Ma Tao, Regional Vice President, North Asia, believes that air travel in the region will continue to grow and maximize its potential despite temporary challenges

The future of the North Asia region is bright. Forecasts suggest that its main component, China, will replace the United States as the world’s largest aviation market at some point in the mid-2020s. By 2037, China alone will have 1 billion new passengers for a total of 1.6 billion.

The completion of Beijing’s Daxing International Airport and plans for a three-runway system in Hong Kong highlight the forward-looking steps being taken to ensure capacity is available to support the anticipated growth in demand in the region.

Nonetheless there are challenges. The China-United States trade dispute continues to be felt by aviation globally, including in North Asia. Air cargo volumes in the past 12 months have seen year-on-year declines. And the temporary shutdown of Hong Kong International Airport —a major regional cargo hub—a few months ago and the continuing tensions there exacerbate the pressure.

But these issues are expected to be temporary blips in the increasing popularity of air transport for both passengers and cargo in the region. There is a need therefore to continue preparing for future opportunities as aviation’s center of gravity shifts east.

Safety is a top priority. 2018 was another year of zero jet or turboprop hull losses in North Asia. That achievement is the result of the hard work and collaboration of all partners in the aviation value chain.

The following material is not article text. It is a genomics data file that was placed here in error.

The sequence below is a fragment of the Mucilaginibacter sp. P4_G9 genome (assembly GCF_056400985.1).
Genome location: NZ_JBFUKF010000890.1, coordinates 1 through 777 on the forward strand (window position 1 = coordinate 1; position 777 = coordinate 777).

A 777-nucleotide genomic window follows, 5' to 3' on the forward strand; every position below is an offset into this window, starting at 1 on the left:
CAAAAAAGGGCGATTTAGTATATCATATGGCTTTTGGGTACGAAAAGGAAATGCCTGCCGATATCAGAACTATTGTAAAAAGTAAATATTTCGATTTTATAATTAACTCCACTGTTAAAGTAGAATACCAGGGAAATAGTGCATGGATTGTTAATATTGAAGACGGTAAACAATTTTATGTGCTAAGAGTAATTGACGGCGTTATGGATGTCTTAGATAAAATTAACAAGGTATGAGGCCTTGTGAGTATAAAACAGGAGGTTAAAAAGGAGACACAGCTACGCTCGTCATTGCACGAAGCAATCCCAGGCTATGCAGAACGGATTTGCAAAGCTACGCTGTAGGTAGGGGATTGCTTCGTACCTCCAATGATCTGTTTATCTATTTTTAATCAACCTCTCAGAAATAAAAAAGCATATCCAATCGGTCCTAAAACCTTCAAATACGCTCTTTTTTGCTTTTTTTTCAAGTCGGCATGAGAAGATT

We are also strengthening our cooperation with the regulators in the region through memorandums of understanding (MoUs) on safety with China, Macau Special Administrative Region (SAR), Mongolia, and recently Hong Kong SAR.

Growth also needs to be sustainable. Aviation plays a key role in connecting people and businesses throughout the world. Unlike more mature aviation markets, however, North Asia’s public perception of flying is still positive. We must not take that for granted. The entire value chain has a responsibility to ensure the public is aware of the facts about our sustainability efforts. Government support is equally vital, especially to make sustainable aviation fuels commercially viable.

Innovative use of technology is another strength of the region. Emerging technologies, new business models, and reshaped processes are all being tested here and can inform best practice worldwide. Take, for example, the electronic boarding pass project in China for domestic travel. The project involving 13 airlines at 37 airports saw a 52% penetration rate in September 2019, leading to higher rates of off-site check-in.

Such initiatives take a skilled workforce. IATA training centers in Beijing, Hong Kong, Shanghai and Taipei are essential to supporting the industry’s growth. There is also real opportunity in the region for training to be expanded, both numerically and technically. This is a young region demographically and a growing region for air travel. It means the industry needs to attract young talent and train them in ways they understand. For the younger generations, this involves online learning, virtual reality, and gamification.

Meeting these challenges head-on will help fulfil North Asia’s enormous potential. IATA’s 40 member airlines in the region are determined to make aviation the business of freedom.

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